The Federal mileage rate is at $0.555 at this point. I estimate that my 1997 Honda Civic costs about $0.25 per mile with current gas prices, depreciation, parking, etc. (that’s a pretty rough number). The Bullitt with the Bionx assist is somewhere in the $6000 range, depending on the set up. Taking a wild guess I’d say that maintenance and electricity costs would be under $0.05/mile to keep it in top shape. That would mean that at the federal rate you’d have to ride it about 12000 miles before it paid for itself, or for my Civic, about 30,000 miles.

For my farm deliveries I ride about 72 miles a week on average, or 3,300 miles per year (I don’t go to the farm every week of the year). If I were to just base the purchase on farm miles and simple math I’d be looking at 9 years for the bike to pay off (a lot of not so great assumptions there about interest rates, gas prices, and a few other things). If I also consider that I would probably use the bike for other trips (like meetings in town, groceries, trips to the hardware store and lumber yard) it might take half as long to pay off. And, if gas prices go up, I’m in even better shape.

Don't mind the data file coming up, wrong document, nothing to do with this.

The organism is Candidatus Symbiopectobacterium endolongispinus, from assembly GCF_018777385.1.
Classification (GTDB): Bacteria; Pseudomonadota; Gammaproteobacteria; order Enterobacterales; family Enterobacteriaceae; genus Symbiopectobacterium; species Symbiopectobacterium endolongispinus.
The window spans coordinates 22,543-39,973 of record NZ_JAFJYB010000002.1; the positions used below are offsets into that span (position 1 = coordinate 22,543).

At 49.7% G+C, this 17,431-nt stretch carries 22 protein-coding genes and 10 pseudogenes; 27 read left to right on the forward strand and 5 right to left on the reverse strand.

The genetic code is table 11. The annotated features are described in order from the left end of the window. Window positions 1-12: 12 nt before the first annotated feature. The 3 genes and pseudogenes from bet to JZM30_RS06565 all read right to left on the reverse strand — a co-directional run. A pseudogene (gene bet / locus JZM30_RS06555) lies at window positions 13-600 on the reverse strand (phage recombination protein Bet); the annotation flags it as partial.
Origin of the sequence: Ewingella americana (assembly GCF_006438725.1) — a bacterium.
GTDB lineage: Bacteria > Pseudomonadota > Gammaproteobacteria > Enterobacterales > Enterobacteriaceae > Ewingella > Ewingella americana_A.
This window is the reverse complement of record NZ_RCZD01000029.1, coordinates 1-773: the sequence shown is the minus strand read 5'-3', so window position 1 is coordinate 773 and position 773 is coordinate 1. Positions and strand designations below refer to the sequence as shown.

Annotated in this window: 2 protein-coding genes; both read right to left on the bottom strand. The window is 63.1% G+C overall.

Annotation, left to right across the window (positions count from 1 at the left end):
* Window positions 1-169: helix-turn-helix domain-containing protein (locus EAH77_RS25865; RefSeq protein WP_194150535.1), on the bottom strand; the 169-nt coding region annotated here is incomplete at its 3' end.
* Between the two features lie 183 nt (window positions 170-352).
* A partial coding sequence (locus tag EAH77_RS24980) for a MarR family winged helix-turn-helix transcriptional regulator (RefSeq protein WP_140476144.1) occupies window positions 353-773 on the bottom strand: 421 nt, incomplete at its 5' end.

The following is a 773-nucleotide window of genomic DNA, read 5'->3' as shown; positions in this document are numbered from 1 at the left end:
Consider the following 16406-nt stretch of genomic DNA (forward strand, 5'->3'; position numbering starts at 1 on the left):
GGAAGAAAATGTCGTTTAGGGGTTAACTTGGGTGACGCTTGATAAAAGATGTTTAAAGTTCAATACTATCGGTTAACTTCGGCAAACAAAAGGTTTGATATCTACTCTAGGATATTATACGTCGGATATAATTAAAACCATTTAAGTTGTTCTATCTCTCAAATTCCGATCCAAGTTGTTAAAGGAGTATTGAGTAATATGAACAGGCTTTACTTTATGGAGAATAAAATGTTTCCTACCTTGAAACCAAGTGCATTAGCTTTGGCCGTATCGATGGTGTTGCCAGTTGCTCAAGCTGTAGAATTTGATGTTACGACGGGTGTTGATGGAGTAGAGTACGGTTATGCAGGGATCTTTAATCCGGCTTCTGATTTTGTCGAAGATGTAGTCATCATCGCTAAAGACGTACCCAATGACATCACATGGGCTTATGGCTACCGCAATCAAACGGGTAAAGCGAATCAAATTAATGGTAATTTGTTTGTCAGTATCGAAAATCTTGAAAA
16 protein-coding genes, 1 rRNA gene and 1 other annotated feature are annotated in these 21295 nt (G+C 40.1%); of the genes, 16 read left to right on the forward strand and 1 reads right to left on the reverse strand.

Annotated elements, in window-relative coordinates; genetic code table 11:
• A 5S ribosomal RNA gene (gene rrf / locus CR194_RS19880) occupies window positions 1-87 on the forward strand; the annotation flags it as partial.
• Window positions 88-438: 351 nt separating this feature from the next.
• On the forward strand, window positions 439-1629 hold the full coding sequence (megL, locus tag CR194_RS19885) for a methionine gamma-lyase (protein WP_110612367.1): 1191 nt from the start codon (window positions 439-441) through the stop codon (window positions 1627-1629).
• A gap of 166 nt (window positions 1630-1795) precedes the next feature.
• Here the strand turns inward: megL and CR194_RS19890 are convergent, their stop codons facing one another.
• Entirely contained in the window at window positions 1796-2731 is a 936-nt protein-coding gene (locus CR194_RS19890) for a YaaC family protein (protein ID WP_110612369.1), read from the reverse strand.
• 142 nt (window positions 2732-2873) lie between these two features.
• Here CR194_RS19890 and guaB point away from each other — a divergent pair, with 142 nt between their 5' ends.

I’m looking at these numbers, but I’m also thinking about whether I’d rather be spending my time driving around town, or riding, and even when it’s raining, my answer is riding. That’s a lot of extra hours of getting to ride a bike, one of my favorite things to do.



I want to end on a positive note because despite the fact that the assist didn’t turn the thing into a motorcycle, that it was hard for me to park, and that it’s going to take more than a year to pay off, I had a ton of fun actually pedaling the thing and it loads up and hauls the load with ease! There is no question in my mind that this would be an ideal bike for someone with young kids for running them around town and getting groceries. I’m already designing the custom rack and fairing in my head for hauling my farm loads to town. During the week that I had the bike I didn’t once drive my car, and that felt great.